To ask the Secretary of State for the Home Department, whether EEA citizens, who are not covered as part of the withdrawal agreement, will be able to apply for settled status.
27 June 2018
As I set out in my Oral Statement on the EU Settlement Scheme on 21 June and in responding to questions on it (column 508-520), the online application process for the scheme will be short, simple and user-friendly. It will be accessible through a computer, tablet or smartphone, and the optional app for identity verification will be accessible on compatible devices. More information will be published in due course about the locations which applicants will also be able to visit to use the app or be helped to do so, and about the customer contact centre which will be established to help applicants through the process and how that centre will operate.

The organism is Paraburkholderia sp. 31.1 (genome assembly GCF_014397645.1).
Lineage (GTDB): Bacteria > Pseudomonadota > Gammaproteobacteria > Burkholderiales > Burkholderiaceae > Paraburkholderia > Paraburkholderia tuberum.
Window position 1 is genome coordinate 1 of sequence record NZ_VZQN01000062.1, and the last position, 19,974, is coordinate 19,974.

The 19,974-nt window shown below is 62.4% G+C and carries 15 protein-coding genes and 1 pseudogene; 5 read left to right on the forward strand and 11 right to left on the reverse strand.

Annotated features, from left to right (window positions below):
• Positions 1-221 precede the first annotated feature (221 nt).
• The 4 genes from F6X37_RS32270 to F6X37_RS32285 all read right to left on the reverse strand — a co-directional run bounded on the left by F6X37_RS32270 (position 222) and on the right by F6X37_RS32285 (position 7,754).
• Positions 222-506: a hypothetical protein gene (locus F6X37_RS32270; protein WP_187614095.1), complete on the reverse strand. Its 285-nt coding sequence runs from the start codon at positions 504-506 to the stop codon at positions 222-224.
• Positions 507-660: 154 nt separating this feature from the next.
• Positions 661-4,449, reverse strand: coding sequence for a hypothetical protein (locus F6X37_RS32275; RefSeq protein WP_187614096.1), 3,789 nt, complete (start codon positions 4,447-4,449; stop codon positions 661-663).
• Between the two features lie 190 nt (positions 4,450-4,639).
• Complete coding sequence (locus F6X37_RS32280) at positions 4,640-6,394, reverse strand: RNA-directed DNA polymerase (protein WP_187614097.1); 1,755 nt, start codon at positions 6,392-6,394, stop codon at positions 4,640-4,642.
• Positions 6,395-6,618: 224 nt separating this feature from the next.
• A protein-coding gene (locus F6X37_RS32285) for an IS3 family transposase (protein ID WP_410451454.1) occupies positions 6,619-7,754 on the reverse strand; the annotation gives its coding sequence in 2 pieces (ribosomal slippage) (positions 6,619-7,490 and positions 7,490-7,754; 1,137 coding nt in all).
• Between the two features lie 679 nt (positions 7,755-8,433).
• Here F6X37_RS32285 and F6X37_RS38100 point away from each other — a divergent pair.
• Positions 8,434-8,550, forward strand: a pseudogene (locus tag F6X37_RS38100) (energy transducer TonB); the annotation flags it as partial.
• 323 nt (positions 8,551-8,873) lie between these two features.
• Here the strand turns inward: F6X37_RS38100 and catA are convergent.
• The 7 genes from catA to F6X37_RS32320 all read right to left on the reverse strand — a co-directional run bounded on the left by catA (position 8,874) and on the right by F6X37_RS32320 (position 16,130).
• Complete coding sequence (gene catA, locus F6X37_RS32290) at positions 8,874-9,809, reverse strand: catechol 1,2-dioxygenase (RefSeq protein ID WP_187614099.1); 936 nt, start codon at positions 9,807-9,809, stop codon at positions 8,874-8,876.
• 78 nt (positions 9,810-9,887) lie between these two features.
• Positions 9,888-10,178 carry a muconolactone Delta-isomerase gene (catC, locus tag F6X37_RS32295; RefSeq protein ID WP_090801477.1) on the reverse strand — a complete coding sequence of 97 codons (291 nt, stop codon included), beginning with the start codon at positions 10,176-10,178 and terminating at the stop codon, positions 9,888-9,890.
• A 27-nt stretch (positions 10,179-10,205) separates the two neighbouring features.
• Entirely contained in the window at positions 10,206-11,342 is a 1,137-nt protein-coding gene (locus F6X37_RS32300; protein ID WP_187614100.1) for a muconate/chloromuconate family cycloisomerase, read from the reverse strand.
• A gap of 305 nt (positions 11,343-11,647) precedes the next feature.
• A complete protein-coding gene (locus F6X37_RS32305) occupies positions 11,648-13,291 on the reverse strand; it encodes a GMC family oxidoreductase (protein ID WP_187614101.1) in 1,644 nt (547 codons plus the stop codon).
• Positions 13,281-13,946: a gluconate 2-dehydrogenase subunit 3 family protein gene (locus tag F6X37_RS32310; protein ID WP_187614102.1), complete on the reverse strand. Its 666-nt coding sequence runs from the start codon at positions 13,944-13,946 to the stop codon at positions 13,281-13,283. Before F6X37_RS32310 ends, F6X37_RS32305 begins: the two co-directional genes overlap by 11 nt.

I also confirmed that we intend that the settlement scheme described in the Statement of Intent I published yesterday will be open to citizens of the other European Economic Area states (Iceland, Liechtenstein and Norway) and Switzerland, and their family members, on a similar basis as for EU citizens.
Consistent with the draft Withdrawal Agreement, the draft Immigration Rules for the scheme contained in the Statement of Intent reflect the provision made by the Free Movement Directive for victims of domestic abuse to retain their right of residence following the termination of their marriage or civil partnership, so they will not need to rely on their former spouse or civil partner in order to obtain UK immigration status under the scheme. Also, consistent with the draft agreement, the draft Rules contain requirements as to suitability which reflect the application of the current EU public policy tests to conduct before the end of the implementation period on 31 December 2020 and do not provide for paragraph 322(5) of the Immigration Rules to apply to applications made under the scheme.